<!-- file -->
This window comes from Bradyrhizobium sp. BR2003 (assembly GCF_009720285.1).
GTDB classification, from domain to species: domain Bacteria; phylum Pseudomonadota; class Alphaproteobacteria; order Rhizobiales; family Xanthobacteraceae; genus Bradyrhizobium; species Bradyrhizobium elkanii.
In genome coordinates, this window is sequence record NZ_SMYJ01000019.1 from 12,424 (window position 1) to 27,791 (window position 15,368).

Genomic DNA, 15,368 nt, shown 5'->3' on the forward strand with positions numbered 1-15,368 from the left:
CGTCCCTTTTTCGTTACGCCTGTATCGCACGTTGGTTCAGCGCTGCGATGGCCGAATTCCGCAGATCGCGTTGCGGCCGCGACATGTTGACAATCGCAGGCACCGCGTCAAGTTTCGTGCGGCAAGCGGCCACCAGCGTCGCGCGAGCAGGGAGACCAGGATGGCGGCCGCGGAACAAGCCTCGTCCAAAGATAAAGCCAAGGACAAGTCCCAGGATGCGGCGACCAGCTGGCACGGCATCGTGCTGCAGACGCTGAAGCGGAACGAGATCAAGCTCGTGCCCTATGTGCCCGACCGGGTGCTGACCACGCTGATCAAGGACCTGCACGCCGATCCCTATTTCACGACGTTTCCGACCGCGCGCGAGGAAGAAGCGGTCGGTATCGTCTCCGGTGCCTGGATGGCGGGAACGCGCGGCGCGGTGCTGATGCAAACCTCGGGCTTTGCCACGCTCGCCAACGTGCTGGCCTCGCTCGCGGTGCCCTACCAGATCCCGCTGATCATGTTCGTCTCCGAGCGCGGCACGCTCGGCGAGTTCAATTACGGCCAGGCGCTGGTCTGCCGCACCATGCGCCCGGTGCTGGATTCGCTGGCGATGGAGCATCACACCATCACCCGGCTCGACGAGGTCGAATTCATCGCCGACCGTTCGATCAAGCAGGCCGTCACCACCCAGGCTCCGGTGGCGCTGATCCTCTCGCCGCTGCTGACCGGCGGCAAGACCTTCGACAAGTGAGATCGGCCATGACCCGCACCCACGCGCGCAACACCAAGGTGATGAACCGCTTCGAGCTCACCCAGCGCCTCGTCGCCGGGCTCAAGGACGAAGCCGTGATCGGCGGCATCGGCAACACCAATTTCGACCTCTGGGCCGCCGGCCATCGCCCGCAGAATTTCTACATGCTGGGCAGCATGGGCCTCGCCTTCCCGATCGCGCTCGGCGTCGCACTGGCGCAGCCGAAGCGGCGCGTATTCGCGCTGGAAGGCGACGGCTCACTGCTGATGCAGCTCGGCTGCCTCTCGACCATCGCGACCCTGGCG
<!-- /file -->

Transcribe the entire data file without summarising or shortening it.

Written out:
This window comes from Bradyrhizobium sp. BR2003 (assembly GCF_009720285.1).
GTDB classification, from domain to species: domain Bacteria; phylum Pseudomonadota; class Alphaproteobacteria; order Rhizobiales; family Xanthobacteraceae; genus Bradyrhizobium; species Bradyrhizobium elkanii.
In genome coordinates, this window is sequence record NZ_SMYJ01000019.1 from 12,424 (window position 1) to 27,791 (window position 15,368).

Genomic DNA, 15,368 nt, shown 5'->3' on the forward strand with positions numbered 1-15,368 from the left:
CGTCCCTTTTTCGTTACGCCTGTATCGCACGTTGGTTCAGCGCTGCGATGGCCGAATTCCGCAGATCGCGTTGCGGCCGCGACATGTTGACAATCGCAGGCACCGCGTCAAGTTTCGTGCGGCAAGCGGCCACCAGCGTCGCGCGAGCAGGGAGACCAGGATGGCGGCCGCGGAACAAGCCTCGTCCAAAGATAAAGCCAAGGACAAGTCCCAGGATGCGGCGACCAGCTGGCACGGCATCGTGCTGCAGACGCTGAAGCGGAACGAGATCAAGCTCGTGCCCTATGTGCCCGACCGGGTGCTGACCACGCTGATCAAGGACCTGCACGCCGATCCCTATTTCACGACGTTTCCGACCGCGCGCGAGGAAGAAGCGGTCGGTATCGTCTCCGGTGCCTGGATGGCGGGAACGCGCGGCGCGGTGCTGATGCAAACCTCGGGCTTTGCCACGCTCGCCAACGTGCTGGCCTCGCTCGCGGTGCCCTACCAGATCCCGCTGATCATGTTCGTCTCCGAGCGCGGCACGCTCGGCGAGTTCAATTACGGCCAGGCGCTGGTCTGCCGCACCATGCGCCCGGTGCTGGATTCGCTGGCGATGGAGCATCACACCATCACCCGGCTCGACGAGGTCGAATTCATCGCCGACCGTTCGATCAAGCAGGCCGTCACCACCCAGGCTCCGGTGGCGCTGATCCTCTCGCCGCTGCTGACCGGCGGCAAGACCTTCGACAAGTGAGATCGGCCATGACCCGCACCCACGCGCGCAACACCAAGGTGATGAACCGCTTCGAGCTCACCCAGCGCCTCGTCGCCGGGCTCAAGGACGAAGCCGTGATCGGCGGCATCGGCAACACCAATTTCGACCTCTGGGCCGCCGGCCATCGCCCGCAGAATTTCTACATGCTGGGCAGCATGGGCCTCGCCTTCCCGATCGCGCTCGGCGTCGCACTGGCGCAGCCGAAGCGGCGCGTATTCGCGCTGGAAGGCGACGGCTCACTGCTGATGCAGCTCGGCTGCCTCTCGACCATCGCGACCCTGGCG